Queen Elizabeth II

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Queen Elizabeth wanted speaking role with James Bond in Olympic skit

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Queen Elizabeth II stipulated that she deliver the line, “Good evening, Mr. Bond,” in her famous 2012 Olympic skit with Daniel Craig, playing James Bond, according to a new book.

Angela Kelly, who has worked with the Queen for 25 years as a dresser, personal adviser, curator and designer, reportedly relayed the story in “The Other Side of the Coin: The Queen, the Dresser and the Wardrobe.”

“There are few occasions on which Her Majesty will agree to break protocol, but in 2011 when film director Danny Boyle approached the Royal Household, he had a request to make that we simply could not refuse,” Kelly wrote, according to “Hello!” magazine. “She was very amused by the idea and agreed immediately. I asked then if she would like a speaking part. Without hesitation, Her Majesty replied: ‘Of course I must say something. After all, he is coming to rescue me.’

“I asked whether she would like to say: ‘Good evening, James,’ or ‘Good evening, Mr Bond,’ and she chose the latter, knowing the Bond films. Within minutes, I was back in [private secretary] Edward [Young]‘s office delivering the good news to Danny – I think he almost fell off his chair when I said that the Queen’s only stipulation was that she could deliver that iconic line: ‘Good evening, Mr Bond.'”

In earlier interviews, the Oscar-winning director Boyle said the London Olympic Opening Ceremony team first asked for permission from the royals to assure them they wouldn’t be embarrassed by the skit. Boyle thought they would use an actress to play the Queen, perhaps Helen Mirren.

“They came back and said, ‘We’re delighted for you to do it, and Her Majesty would like to be in it herself,'” Boyle said in 2013. “And this surreal thing, she would like to play herself.”

Boyle remembered filming the skit in a room where the Queen greets prime ministers. She was not in a good mood after spending the morning with the dentist. At the time, Boyle did not have her down for a speaking role.

“She said, ‘Don’t you think I should say something?'” Boyle remembered. The director obliged and asked what she preferred. “She said, ‘Oh, I’ll do something,’ and we started shooting, and she turned around and she said her lines, beautifully.”

Boyle, in multiple interviews, has cited one part of the five-minute skit as being particularly memorable.

“[The Queen] passes [Bond],” he said on NBC immediately after the Opening Ceremony. “He gives a look as he says, ‘Good evening, your Majesty.’ She walks past him. He does this thing where he thinks I’m a fictional character, she’s a real queen, she’s passing me by and these two worlds are joining. What’s that mean? I’m not sure, but I’m carrying on.”

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Best photos from USPA National Skydiving Championships

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More than 500 skydivers competed at the United States Parachute Association (USPA) National Skydiving Championships, the largest annual skydiving competition in the world.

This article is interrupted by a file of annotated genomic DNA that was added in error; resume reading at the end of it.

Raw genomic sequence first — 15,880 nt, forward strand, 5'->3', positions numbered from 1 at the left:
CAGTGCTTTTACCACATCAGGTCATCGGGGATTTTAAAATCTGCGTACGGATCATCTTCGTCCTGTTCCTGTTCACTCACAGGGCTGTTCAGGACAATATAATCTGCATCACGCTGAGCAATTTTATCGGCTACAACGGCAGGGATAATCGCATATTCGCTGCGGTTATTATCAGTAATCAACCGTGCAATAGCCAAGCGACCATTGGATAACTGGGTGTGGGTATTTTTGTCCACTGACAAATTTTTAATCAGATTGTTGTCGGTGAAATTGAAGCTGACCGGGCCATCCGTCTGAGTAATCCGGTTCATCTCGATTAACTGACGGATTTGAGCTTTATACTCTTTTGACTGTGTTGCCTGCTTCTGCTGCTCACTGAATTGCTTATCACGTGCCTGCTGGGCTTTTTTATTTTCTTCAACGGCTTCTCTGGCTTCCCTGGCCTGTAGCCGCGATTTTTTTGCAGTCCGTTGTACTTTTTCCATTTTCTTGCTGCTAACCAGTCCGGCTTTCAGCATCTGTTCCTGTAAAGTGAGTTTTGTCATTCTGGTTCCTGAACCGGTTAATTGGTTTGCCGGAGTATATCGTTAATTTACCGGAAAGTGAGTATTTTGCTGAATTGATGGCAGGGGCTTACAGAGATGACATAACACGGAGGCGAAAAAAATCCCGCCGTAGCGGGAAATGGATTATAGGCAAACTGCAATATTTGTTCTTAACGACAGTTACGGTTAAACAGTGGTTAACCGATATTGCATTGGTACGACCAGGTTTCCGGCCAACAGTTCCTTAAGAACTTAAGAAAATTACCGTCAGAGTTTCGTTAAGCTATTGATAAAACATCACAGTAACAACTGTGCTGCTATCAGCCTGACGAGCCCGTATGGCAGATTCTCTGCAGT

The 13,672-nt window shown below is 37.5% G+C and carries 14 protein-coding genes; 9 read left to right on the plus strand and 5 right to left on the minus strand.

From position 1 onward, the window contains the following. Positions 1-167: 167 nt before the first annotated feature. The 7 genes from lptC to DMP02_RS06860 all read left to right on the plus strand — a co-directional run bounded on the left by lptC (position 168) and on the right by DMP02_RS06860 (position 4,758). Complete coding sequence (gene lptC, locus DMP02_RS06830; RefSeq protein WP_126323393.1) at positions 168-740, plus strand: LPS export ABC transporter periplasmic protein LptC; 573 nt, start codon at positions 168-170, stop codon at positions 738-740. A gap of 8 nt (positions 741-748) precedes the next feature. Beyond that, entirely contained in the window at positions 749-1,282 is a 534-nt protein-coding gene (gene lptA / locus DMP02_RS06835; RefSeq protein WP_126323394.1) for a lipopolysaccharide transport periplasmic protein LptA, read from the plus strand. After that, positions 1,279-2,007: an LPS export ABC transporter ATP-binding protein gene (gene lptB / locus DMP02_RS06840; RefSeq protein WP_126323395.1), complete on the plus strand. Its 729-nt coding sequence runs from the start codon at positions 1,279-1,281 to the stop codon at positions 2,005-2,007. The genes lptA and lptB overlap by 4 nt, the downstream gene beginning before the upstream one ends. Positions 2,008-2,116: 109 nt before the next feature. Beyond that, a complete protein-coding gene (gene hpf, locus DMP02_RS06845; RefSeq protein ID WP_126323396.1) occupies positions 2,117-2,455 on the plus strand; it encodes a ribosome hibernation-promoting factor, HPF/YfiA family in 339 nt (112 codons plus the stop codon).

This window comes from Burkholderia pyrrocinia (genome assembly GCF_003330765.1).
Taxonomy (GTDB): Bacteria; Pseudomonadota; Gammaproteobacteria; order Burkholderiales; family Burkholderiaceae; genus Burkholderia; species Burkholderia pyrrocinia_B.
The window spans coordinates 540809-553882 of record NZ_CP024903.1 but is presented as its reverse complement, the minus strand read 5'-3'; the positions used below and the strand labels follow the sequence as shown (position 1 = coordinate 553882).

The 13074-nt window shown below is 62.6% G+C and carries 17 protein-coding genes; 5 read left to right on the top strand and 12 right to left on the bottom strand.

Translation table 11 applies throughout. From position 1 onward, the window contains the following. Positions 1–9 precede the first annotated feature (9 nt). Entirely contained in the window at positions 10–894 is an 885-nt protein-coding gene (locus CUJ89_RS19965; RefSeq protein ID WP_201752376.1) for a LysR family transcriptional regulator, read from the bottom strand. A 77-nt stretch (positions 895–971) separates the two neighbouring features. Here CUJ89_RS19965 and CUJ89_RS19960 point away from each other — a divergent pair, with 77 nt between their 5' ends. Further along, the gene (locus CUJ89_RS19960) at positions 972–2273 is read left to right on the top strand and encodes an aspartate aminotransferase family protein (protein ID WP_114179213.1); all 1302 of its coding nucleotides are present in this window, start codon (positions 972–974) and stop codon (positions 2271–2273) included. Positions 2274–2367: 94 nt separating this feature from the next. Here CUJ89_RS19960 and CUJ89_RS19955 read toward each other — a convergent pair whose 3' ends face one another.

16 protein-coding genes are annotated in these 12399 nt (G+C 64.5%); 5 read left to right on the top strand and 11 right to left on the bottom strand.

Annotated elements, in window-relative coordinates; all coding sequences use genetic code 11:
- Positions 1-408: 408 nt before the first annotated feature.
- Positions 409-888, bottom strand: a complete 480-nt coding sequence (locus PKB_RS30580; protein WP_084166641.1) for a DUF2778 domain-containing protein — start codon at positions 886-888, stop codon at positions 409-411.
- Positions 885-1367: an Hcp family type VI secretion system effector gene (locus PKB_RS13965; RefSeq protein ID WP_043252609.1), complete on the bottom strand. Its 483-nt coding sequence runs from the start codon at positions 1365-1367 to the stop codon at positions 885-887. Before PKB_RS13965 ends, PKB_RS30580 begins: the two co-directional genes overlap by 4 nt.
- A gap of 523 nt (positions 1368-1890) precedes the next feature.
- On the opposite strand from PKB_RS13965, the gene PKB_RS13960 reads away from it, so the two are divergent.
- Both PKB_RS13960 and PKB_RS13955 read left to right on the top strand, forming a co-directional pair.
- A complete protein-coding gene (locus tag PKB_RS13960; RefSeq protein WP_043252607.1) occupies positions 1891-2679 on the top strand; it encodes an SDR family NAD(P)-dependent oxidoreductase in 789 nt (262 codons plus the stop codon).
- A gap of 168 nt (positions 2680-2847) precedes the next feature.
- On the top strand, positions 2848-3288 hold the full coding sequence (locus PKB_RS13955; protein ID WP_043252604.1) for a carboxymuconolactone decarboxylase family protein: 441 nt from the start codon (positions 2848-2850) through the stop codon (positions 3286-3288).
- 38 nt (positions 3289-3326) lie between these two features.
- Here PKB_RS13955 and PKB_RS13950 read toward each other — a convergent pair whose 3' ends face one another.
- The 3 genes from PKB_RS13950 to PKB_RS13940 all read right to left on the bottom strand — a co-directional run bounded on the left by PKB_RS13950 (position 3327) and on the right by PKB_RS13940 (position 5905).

The best jumps from the USPA National Skydiving Championships will air tonight on Universal HD at 7:00 p.m. ET.

Skydiving is not an Olympic sport, but several skydivers have made cameos at the Olympics.

Dozens of free-falling parachutists formed the five Olympic rings in the sky during the Opening Ceremony of the 1988 Games.

Then at the Opening Ceremony of the London 2012 Olympics, stunt doubles playing Queen Elizabeth II and actor Daniel Craig leapt from a helicopter and parachuted into the Olympic Stadium (VIDEO).

Below are images via the USPA, captured by David Cherry and Martin Lemay:

USPA National Skydiving Championships

USPA National Skydiving Championships

USPA National Skydiving Championships

USPA National Skydiving Championships

USPA National Skydiving Championships

Bradley Wiggins knighted by Queen Elizabeth II

Bradley Wiggins
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Call him Sir Bradley Wiggins.

The 2012 Olympic and Tour de France champion was knighted by Queen Elizabeth II at Buckingham Palace on Tuesday.

“I can’t remember what she said or what I said,” Wiggins said, according to Sky Sports. “It’s probably more nervous going up there and doing something like that being in an Olympic final.”

Wiggins is a five-time Olympic champion and seven-time medalist over four Games, combining medals in track and road cycling. He is tied with fellow cyclist Chris Hoy for the most Olympic medals won by a British athlete.

Hoy, who has also received knighthood, retired after the 2012 Olympics, but Wiggins is training on. That’s a reason why he won’t celebrate Tuesday’s honor too much.

“It’s quite a nerve-racking thing for me, actually,” Wiggins said, according to Sky Sports. “It’s not a comfortable environment for me being in there. But it’s an incredibly humbling experience.

“At the end of the day, as a sportsman, you do it for success. You never expect to be given things like this.”

Wiggins, 33, became the first British cyclist to win the Tour de France in 2012. He also won the Olympic road cycling time trial and the BBC Sports Personality of the Year last year.

“This puts closure to 2012,” he said.

Wiggins repeated that he’s planning to ride in the 2014 Tour de France after missing this year’s grand tour with a knee injury. Team Sky teammate Chris Froome won the Tour after being one of Wiggins’ support riders in 2012.

Wiggins and Froome have not always been on the best of terms.

“[Froome] has the right to defend that title next year,” Wiggins said. “If I can play a support role, even, I’d love to be back in a successful team and on the start line.”

Video: Tour de France winner Chris Froome grapples with sumo wrestler